Listen to 'Internal Logic' a track from the band's forthcoming record on Heel Turn Records.
Martinique Pelser and Andreas Schönfeldt are from Kilner Park, a suburb of Pretoria, and a place not widely known for garage rock music. A quick Google search reveals the Casbah, a roadhouse serving questionable food, but little in the way of rock n roll.
But over the years, as garage rock duo Make-Overs, Martinique and Andreas have managed to release a bunch of records of ramped up, psychotic and psychedelic rock music. Recording to tape in their makeshift home studio, they have released six full-length albums and three seven-inch singles and are currently working on their tenth release.
Last year at Memphis’ Goner Fest, the duo met Gary Daniels from Columbus Ohio label Heel Turn. A friendship was born and a deal struck. The result is Try Me, a new album of tense and dark garage rock.
Take a listen to "Internal Logic”, a track from the record, and read a quick chat we had with the duo.
Noisey: What is the biggest misconception about bands or the music scene in South Africa?
Andreas Schönfeldt: On tour people always assume that we are from New Zealand for some reason.
Martinique Pelser: The few times I have met someone with an incorrect misconception it would have nothing to do with the music scene or bands but rather with politics or nature.
What are the scenes like in South Africa? Do they vary much from city to city?
Andreas: There’s only about four or five cities big enough to cultivate anything that could be considered a scene. It does seem that places have their own tendencies when it comes to fashion and music. In South Africa scenes tend to become very genre specific and saturated to the point where everyone looks and sounds the same. I’m hopeful for our home town Pretoria at the moment but there’s a shortage in venues willing to take a chance on live music.
Martinique: Yes they vary, it depends what your scene is. At the moment Cape Town has a bigger psych scene going, Durban and Johannesburg is more punk and metal and Pretoria is mostly rock. But you have to remember it’s a third-world country where more then half of the population lives under the poverty line so for most people food and shelter are their main concerns.
You are very independent. You record your own music and have releases some of your records yourselves. Is this out of necessity or DIY spirit?
Andreas: Back when everyone converted their studios from analogue to digital we managed to buy some decent tape machines and equipment real cheap. Now I can’t justify paying someone to record us when we can just do it ourselves for free. Engineers also have a way of forcing industry standards and the latest technology onto bands and we just don’t always see eye to eye with them. So instead of wasting time trying to get it right and then blaming it on the engineer, I'd rather just spend my whole life trying to get it right myself. It’s always rewarding to create something out of nothing, no worries about recouping money spent and no one to answer to if it flops, actually I don’t think technically a record can flop if you didn’t spend money on it. We are very independent because we are either unwilling or unable to play the game that goes with being on a bigger label, we have turned down some offers in the past for better or worse…but the opposite of independent would be dependent and that sounds kinda weak.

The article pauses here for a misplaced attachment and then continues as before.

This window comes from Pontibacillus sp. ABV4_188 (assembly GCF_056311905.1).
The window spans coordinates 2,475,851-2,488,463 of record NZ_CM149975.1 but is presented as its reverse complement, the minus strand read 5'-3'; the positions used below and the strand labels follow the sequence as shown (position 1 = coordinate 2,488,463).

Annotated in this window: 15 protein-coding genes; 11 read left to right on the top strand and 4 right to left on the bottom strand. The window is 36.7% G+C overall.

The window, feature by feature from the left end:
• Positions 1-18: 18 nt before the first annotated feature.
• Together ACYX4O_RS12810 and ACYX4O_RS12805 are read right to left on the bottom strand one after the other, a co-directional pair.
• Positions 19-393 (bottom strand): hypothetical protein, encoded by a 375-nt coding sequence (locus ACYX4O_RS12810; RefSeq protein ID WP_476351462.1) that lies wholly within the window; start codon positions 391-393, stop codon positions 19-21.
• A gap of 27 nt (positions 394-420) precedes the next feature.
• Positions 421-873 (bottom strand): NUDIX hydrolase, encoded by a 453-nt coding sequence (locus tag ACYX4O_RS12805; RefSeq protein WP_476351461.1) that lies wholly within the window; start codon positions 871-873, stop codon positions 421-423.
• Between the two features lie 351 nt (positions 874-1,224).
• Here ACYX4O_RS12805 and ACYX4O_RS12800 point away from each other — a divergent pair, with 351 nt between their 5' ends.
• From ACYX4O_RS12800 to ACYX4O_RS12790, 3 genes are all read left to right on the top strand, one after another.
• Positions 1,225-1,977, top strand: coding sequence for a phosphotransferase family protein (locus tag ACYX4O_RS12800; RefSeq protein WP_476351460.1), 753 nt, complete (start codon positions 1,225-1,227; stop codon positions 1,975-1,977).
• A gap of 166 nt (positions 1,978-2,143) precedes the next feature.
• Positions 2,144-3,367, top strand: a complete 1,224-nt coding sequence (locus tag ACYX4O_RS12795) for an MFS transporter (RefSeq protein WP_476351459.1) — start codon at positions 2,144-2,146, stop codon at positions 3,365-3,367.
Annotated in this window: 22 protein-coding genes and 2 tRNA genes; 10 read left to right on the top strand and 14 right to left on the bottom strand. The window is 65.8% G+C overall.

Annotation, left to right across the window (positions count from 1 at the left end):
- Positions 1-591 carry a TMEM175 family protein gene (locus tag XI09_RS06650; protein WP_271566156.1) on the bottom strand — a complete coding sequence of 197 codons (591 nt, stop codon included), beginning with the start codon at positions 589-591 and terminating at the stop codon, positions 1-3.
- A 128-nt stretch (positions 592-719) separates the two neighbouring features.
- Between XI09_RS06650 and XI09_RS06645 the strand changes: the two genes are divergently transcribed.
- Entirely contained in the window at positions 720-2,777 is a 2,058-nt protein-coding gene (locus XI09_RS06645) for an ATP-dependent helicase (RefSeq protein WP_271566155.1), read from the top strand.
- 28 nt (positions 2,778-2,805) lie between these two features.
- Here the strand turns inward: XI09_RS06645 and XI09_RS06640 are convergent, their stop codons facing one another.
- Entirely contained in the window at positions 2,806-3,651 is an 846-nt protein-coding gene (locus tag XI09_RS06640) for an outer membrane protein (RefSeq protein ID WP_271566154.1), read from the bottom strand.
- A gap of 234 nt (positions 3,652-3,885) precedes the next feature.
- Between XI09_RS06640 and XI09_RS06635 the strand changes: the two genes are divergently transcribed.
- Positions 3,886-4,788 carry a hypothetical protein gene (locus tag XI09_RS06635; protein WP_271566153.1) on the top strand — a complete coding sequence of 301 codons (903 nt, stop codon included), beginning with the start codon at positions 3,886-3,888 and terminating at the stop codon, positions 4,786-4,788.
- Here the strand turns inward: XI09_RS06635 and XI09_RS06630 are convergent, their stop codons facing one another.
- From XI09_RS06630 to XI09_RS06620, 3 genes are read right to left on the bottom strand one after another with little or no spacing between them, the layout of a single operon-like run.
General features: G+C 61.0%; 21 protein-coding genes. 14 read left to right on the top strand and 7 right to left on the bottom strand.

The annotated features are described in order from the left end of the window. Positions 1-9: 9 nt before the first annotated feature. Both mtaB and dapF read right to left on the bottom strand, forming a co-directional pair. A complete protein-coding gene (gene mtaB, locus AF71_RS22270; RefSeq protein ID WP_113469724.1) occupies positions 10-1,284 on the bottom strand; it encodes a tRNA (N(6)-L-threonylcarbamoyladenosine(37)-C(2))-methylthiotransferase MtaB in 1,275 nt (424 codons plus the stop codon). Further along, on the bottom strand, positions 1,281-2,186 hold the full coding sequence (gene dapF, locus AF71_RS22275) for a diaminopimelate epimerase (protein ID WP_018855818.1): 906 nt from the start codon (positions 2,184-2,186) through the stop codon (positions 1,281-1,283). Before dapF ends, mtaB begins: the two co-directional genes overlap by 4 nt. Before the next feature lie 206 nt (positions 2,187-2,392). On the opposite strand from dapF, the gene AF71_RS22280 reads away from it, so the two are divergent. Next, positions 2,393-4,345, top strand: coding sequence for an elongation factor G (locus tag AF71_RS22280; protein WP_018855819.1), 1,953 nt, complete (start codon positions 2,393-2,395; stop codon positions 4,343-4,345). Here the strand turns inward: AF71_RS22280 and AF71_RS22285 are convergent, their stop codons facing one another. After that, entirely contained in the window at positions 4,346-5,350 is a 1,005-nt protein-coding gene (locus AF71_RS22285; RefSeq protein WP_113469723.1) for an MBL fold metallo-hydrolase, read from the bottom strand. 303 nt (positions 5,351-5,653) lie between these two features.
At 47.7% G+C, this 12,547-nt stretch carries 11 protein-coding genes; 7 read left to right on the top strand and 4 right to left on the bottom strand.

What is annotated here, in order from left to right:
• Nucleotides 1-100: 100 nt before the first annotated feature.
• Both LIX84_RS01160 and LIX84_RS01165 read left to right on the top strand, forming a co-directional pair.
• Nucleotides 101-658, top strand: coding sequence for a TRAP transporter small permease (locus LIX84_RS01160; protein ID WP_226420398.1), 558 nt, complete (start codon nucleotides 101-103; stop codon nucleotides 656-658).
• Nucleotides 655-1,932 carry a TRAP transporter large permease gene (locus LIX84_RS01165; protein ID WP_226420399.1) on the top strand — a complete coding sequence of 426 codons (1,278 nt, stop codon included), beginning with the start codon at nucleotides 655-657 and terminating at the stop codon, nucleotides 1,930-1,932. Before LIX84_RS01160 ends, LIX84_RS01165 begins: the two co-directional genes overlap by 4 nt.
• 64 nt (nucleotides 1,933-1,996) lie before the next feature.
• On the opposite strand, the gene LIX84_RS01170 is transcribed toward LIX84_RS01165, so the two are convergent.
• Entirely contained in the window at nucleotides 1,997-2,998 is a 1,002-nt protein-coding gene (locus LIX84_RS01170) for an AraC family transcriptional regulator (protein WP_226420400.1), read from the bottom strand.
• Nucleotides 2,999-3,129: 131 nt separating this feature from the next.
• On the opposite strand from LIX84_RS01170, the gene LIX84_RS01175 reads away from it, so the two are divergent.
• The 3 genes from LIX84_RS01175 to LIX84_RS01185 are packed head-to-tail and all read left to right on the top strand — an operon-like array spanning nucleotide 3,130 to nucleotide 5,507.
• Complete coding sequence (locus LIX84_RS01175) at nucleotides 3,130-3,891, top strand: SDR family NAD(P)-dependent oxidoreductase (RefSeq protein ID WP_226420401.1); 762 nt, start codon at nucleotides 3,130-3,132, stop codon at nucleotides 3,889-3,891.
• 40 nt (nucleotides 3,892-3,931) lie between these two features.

How has your sound changed?
Martinique: We started the group in 2010. We've been a couple for 13-years, but there were a lot of bands we started prior to Make-Overs. Looking back my drumming style has changed a lot from when I started. Our early videos show me much more calm and not as energetic as I am behind the kit now, but that’s very much because I only had a month to learn the drums and write and practice the songs before our first show. I’ve played bass in all my other groups, sometimes guitar, but we needed drums and I wanted to give it a try, however Andreas booked a show a month away insisting that the best way to see if I can do it is to play live asap…
Andreas you also play in Brown Spiders. There are more people in the band but who would you say the sound is different to Make-Overs?
Andreas: Brown Spiders is a very bass guitar driven band whereas Make-Overs is all about getting away without bass. I only do some back up vocals in the Spiders, Jaco writes the lyrics and tends to just repeat one sentence over and over like it’s a mantra but with Make-Overs it’s all over the place.
'Try Me' will be available soon on Heel Turn Records.